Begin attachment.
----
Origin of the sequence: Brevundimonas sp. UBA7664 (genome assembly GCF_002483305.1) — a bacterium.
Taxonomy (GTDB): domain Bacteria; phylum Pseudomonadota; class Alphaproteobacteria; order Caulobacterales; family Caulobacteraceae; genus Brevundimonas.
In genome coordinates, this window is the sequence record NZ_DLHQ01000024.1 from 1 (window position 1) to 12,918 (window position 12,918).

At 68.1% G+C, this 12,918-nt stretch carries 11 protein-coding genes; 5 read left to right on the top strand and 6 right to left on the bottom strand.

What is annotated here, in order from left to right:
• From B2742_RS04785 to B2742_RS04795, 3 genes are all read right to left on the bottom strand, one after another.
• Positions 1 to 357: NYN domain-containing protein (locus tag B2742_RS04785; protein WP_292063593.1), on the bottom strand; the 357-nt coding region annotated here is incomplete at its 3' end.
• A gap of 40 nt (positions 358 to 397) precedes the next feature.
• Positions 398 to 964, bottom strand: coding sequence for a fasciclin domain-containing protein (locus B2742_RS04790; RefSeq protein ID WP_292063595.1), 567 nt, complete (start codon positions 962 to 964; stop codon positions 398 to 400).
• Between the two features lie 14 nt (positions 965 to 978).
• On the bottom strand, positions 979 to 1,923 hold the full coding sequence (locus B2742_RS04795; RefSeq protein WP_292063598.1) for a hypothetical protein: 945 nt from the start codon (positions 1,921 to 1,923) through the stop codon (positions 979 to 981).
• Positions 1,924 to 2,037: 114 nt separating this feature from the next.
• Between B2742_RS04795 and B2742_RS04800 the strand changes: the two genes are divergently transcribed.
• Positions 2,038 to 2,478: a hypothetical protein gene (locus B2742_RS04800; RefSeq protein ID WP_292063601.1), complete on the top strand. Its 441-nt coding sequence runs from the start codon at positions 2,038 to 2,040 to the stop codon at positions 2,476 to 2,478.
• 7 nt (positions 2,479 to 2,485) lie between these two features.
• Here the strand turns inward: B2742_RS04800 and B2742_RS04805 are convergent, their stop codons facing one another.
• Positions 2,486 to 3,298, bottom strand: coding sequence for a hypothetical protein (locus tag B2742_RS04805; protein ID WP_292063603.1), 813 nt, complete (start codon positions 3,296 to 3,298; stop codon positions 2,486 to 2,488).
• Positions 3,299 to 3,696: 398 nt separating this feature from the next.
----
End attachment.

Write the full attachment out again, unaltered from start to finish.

Origin of the sequence: Brevundimonas sp. UBA7664 (genome assembly GCF_002483305.1) — a bacterium.
Taxonomy (GTDB): domain Bacteria; phylum Pseudomonadota; class Alphaproteobacteria; order Caulobacterales; family Caulobacteraceae; genus Brevundimonas.
In genome coordinates, this window is the sequence record NZ_DLHQ01000024.1 from 1 (window position 1) to 12,918 (window position 12,918).

At 68.1% G+C, this 12,918-nt stretch carries 11 protein-coding genes; 5 read left to right on the top strand and 6 right to left on the bottom strand.

What is annotated here, in order from left to right:
• From B2742_RS04785 to B2742_RS04795, 3 genes are all read right to left on the bottom strand, one after another.
• Positions 1 to 357: NYN domain-containing protein (locus tag B2742_RS04785; protein WP_292063593.1), on the bottom strand; the 357-nt coding region annotated here is incomplete at its 3' end.
• A gap of 40 nt (positions 358 to 397) precedes the next feature.
• Positions 398 to 964, bottom strand: coding sequence for a fasciclin domain-containing protein (locus B2742_RS04790; RefSeq protein ID WP_292063595.1), 567 nt, complete (start codon positions 962 to 964; stop codon positions 398 to 400).
• Between the two features lie 14 nt (positions 965 to 978).
• On the bottom strand, positions 979 to 1,923 hold the full coding sequence (locus B2742_RS04795; RefSeq protein WP_292063598.1) for a hypothetical protein: 945 nt from the start codon (positions 1,921 to 1,923) through the stop codon (positions 979 to 981).
• Positions 1,924 to 2,037: 114 nt separating this feature from the next.
• Between B2742_RS04795 and B2742_RS04800 the strand changes: the two genes are divergently transcribed.
• Positions 2,038 to 2,478: a hypothetical protein gene (locus B2742_RS04800; RefSeq protein ID WP_292063601.1), complete on the top strand. Its 441-nt coding sequence runs from the start codon at positions 2,038 to 2,040 to the stop codon at positions 2,476 to 2,478.
• 7 nt (positions 2,479 to 2,485) lie between these two features.
• Here the strand turns inward: B2742_RS04800 and B2742_RS04805 are convergent, their stop codons facing one another.
• Positions 2,486 to 3,298, bottom strand: coding sequence for a hypothetical protein (locus tag B2742_RS04805; protein ID WP_292063603.1), 813 nt, complete (start codon positions 3,296 to 3,298; stop codon positions 2,486 to 2,488).
• Positions 3,299 to 3,696: 398 nt separating this feature from the next.